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CST 100 & 110 - Introduction to Communication: Researching Speeches; Media Bias (Aquila - Alexandria)

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Determine How Credible Your Sources Are

Look carefully at several aspects of your source to determine how credible the source is.  For example:

  • Author/Publisher Credentials: Who is the author, and what are the author's credentials?  Who is the publisher of the source, and what is their reputation and mission?
  • Currency: How current is the source?  Is currency important for your research/assignment?
  • Perspective: What is the source's perspective?  Is it presenting information objectively?  Is it advocating for a particular view (is there bias?)?  Sometimes you do want someone's opinion, but be sure to identify this perspective in your speech or paper.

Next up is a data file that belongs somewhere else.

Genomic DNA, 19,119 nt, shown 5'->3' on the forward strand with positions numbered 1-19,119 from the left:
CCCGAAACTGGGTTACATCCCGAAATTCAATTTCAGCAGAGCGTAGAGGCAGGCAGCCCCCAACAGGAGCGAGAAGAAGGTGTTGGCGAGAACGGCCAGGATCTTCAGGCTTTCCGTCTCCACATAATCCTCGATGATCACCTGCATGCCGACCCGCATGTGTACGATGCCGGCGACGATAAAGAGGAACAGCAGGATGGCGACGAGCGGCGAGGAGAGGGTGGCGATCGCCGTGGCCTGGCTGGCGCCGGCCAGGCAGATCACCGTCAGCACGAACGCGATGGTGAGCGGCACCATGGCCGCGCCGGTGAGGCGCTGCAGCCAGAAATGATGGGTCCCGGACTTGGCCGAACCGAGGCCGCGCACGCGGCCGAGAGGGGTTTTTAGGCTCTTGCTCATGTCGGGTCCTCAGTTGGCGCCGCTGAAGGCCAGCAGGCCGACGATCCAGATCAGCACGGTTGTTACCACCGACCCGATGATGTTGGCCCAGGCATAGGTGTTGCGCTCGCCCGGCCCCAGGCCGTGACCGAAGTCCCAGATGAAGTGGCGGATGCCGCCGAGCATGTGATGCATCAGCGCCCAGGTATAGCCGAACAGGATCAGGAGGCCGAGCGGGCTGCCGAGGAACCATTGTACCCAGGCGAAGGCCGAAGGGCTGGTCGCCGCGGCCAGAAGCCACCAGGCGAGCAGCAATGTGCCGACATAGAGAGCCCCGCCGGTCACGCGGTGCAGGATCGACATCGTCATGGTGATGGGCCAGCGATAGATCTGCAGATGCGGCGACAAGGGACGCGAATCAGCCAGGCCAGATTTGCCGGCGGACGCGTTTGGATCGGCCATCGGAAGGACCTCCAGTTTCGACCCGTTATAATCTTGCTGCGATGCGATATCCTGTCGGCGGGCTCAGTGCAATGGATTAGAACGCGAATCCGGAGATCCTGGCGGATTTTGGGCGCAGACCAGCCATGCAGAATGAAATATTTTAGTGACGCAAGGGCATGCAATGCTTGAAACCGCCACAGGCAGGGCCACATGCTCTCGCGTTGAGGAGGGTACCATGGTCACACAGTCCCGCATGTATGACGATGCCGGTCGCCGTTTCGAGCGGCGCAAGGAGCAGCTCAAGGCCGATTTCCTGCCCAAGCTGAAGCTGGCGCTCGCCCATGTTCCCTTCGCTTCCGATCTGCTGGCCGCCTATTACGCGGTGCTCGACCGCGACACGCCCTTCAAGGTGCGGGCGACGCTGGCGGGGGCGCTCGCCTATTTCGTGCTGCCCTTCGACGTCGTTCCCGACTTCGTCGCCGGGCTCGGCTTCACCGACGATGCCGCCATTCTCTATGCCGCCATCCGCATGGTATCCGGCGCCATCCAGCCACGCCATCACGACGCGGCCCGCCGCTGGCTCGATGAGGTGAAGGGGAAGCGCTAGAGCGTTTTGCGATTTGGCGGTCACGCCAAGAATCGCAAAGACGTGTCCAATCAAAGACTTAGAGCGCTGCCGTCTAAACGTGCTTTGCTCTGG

For college coursework, instructors will often  require scholarly sources.

Learn more about how to identify how scholarly a source is:

Video: Evaluating Sources for Credibility

This video, from North Carolina State University, discusses using some of the ideas on this page to evaluate the credibility of a source.

Evaluating Sources for Credibility - Digging Deeper

In-Depth Evaluation Strategy:

To dig deeper into the credibility and reliability of a website, you'll need to do more reading and investigating, including:

The video below, from the University of Louisville, discusses "lateral reading", which is a strategy professional fact-checkers use to determine how reliable an online source is.

Creative Commons License CC by NC 4.0

Citizen Literacy was created by Robert Detmering, Amber Willenborg, and Terri Holtze for University of Louisville Libraries and is licensed under a Creative Commons Attribution-NonCommercial-Share Alike 4.0 International License.

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